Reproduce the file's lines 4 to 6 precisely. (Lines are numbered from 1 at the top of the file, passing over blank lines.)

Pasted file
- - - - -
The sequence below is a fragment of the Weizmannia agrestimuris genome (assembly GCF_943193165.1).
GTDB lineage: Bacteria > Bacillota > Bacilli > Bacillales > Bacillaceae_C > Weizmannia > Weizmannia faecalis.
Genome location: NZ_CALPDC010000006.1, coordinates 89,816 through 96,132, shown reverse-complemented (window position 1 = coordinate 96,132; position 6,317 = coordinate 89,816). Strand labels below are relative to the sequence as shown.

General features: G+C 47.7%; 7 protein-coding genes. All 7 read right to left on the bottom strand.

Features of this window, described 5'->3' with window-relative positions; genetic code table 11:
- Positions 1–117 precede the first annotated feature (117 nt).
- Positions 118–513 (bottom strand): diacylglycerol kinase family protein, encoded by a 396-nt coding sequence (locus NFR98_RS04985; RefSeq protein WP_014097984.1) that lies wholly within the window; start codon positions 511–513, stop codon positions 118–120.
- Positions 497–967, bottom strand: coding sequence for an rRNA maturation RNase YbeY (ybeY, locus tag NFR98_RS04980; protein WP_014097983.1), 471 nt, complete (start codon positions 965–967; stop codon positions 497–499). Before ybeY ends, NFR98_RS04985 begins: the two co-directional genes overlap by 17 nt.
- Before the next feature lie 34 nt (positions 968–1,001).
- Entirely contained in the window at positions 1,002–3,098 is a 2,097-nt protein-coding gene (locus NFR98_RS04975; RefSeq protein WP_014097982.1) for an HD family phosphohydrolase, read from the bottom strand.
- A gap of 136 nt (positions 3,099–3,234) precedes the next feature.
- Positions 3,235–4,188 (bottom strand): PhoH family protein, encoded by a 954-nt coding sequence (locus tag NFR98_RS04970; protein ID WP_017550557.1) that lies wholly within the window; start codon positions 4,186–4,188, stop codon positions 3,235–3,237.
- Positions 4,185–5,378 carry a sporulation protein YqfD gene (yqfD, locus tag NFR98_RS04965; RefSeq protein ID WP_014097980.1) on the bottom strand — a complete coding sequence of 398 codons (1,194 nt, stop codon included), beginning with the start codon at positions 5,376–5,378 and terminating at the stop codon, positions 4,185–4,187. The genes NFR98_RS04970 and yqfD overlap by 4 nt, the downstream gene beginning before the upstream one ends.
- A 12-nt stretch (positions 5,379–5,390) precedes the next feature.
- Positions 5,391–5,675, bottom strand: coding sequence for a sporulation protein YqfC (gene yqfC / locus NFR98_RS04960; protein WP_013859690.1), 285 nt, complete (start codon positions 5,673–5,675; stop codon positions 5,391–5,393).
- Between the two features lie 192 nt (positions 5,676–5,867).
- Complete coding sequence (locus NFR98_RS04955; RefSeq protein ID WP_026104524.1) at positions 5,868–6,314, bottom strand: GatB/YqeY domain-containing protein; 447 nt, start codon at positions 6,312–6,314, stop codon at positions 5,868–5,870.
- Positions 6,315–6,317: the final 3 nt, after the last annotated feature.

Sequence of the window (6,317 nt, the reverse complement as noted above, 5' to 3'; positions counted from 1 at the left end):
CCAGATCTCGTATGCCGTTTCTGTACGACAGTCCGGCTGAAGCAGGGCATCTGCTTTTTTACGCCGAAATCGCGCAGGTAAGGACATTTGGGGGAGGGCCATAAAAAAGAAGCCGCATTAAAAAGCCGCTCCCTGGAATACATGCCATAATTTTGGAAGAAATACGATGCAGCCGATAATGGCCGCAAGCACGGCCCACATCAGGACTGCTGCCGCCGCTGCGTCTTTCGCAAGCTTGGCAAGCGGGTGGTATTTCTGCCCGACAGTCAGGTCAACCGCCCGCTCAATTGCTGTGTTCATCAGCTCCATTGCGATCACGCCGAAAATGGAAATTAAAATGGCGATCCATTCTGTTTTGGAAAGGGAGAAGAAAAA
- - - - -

General features: G+C 47.7%; 7 protein-coding genes. All 7 read right to left on the bottom strand.

Features of this window, described 5'->3' with window-relative positions; genetic code table 11:
- Positions 1–117 precede the first annotated feature (117 nt).